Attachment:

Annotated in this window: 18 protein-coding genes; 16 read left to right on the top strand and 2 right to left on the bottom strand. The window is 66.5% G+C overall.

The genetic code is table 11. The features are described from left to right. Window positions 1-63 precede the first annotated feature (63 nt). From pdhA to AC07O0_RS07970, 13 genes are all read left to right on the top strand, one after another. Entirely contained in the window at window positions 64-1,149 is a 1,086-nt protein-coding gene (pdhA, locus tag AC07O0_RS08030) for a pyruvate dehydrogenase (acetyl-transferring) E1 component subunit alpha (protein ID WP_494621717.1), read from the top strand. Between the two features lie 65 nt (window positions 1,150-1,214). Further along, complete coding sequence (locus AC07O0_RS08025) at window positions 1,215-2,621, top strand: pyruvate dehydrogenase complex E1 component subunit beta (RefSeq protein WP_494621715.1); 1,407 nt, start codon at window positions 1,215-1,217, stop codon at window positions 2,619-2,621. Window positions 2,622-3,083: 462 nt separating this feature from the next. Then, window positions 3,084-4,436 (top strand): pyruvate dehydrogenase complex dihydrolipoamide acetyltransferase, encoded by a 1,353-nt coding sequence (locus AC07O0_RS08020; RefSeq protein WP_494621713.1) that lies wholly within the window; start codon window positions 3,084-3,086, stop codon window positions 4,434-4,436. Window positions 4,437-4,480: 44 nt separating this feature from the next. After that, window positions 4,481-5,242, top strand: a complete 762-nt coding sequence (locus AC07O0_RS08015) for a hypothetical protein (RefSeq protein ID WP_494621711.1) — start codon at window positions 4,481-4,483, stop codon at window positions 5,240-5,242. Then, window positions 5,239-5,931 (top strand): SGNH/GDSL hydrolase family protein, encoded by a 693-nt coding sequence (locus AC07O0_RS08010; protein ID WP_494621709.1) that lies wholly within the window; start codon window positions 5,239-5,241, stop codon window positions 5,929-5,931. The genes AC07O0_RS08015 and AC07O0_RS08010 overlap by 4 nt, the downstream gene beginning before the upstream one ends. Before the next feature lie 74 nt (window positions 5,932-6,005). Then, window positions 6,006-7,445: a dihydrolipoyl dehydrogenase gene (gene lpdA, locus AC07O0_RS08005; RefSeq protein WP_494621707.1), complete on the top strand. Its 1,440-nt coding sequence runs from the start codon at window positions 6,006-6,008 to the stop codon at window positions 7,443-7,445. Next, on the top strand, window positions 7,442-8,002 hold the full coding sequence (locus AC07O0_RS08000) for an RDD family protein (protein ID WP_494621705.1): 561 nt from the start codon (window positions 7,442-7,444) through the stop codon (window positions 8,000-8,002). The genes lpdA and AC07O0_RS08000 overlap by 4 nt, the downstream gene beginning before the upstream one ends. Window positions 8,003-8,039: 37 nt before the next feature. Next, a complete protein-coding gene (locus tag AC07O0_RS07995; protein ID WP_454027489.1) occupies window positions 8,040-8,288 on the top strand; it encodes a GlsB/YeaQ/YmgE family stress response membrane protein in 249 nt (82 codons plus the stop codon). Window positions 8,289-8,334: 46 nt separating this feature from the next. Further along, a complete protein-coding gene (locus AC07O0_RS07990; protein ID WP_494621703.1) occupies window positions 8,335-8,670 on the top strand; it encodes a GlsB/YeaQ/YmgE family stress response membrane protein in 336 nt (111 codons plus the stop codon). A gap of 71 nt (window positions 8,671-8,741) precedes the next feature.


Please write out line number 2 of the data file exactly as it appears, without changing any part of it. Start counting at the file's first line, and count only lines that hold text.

The genetic code is table 11. The features are described from left to right. Window positions 1-63 precede the first annotated feature (63 nt). From pdhA to AC07O0_RS07970, 13 genes are all read left to right on the top strand, one after another. Entirely contained in the window at window positions 64-1,149 is a 1,086-nt protein-coding gene (pdhA, locus tag AC07O0_RS08030) for a pyruvate dehydrogenase (acetyl-transferring) E1 component subunit alpha (protein ID WP_494621717.1), read from the top strand. Between the two features lie 65 nt (window positions 1,150-1,214). Further along, complete coding sequence (locus AC07O0_RS08025) at window positions 1,215-2,621, top strand: pyruvate dehydrogenase complex E1 component subunit beta (RefSeq protein WP_494621715.1); 1,407 nt, start codon at window positions 1,215-1,217, stop codon at window positions 2,619-2,621. Window positions 2,622-3,083: 462 nt separating this feature from the next. Then, window positions 3,084-4,436 (top strand): pyruvate dehydrogenase complex dihydrolipoamide acetyltransferase, encoded by a 1,353-nt coding sequence (locus AC07O0_RS08020; RefSeq protein WP_494621713.1) that lies wholly within the window; start codon window positions 3,084-3,086, stop codon window positions 4,434-4,436. Window positions 4,437-4,480: 44 nt separating this feature from the next. After that, window positions 4,481-5,242, top strand: a complete 762-nt coding sequence (locus AC07O0_RS08015) for a hypothetical protein (RefSeq protein ID WP_494621711.1) — start codon at window positions 4,481-4,483, stop codon at window positions 5,240-5,242. Then, window positions 5,239-5,931 (top strand): SGNH/GDSL hydrolase family protein, encoded by a 693-nt coding sequence (locus AC07O0_RS08010; protein ID WP_494621709.1) that lies wholly within the window; start codon window positions 5,239-5,241, stop codon window positions 5,929-5,931. The genes AC07O0_RS08015 and AC07O0_RS08010 overlap by 4 nt, the downstream gene beginning before the upstream one ends. Before the next feature lie 74 nt (window positions 5,932-6,005). Then, window positions 6,006-7,445: a dihydrolipoyl dehydrogenase gene (gene lpdA, locus AC07O0_RS08005; RefSeq protein WP_494621707.1), complete on the top strand. Its 1,440-nt coding sequence runs from the start codon at window positions 6,006-6,008 to the stop codon at window positions 7,443-7,445. Next, on the top strand, window positions 7,442-8,002 hold the full coding sequence (locus AC07O0_RS08000) for an RDD family protein (protein ID WP_494621705.1): 561 nt from the start codon (window positions 7,442-7,444) through the stop codon (window positions 8,000-8,002). The genes lpdA and AC07O0_RS08000 overlap by 4 nt, the downstream gene beginning before the upstream one ends. Window positions 8,003-8,039: 37 nt before the next feature. Next, a complete protein-coding gene (locus tag AC07O0_RS07995; protein ID WP_454027489.1) occupies window positions 8,040-8,288 on the top strand; it encodes a GlsB/YeaQ/YmgE family stress response membrane protein in 249 nt (82 codons plus the stop codon). Window positions 8,289-8,334: 46 nt separating this feature from the next. Further along, a complete protein-coding gene (locus AC07O0_RS07990; protein ID WP_494621703.1) occupies window positions 8,335-8,670 on the top strand; it encodes a GlsB/YeaQ/YmgE family stress response membrane protein in 336 nt (111 codons plus the stop codon). A gap of 71 nt (window positions 8,671-8,741) precedes the next feature.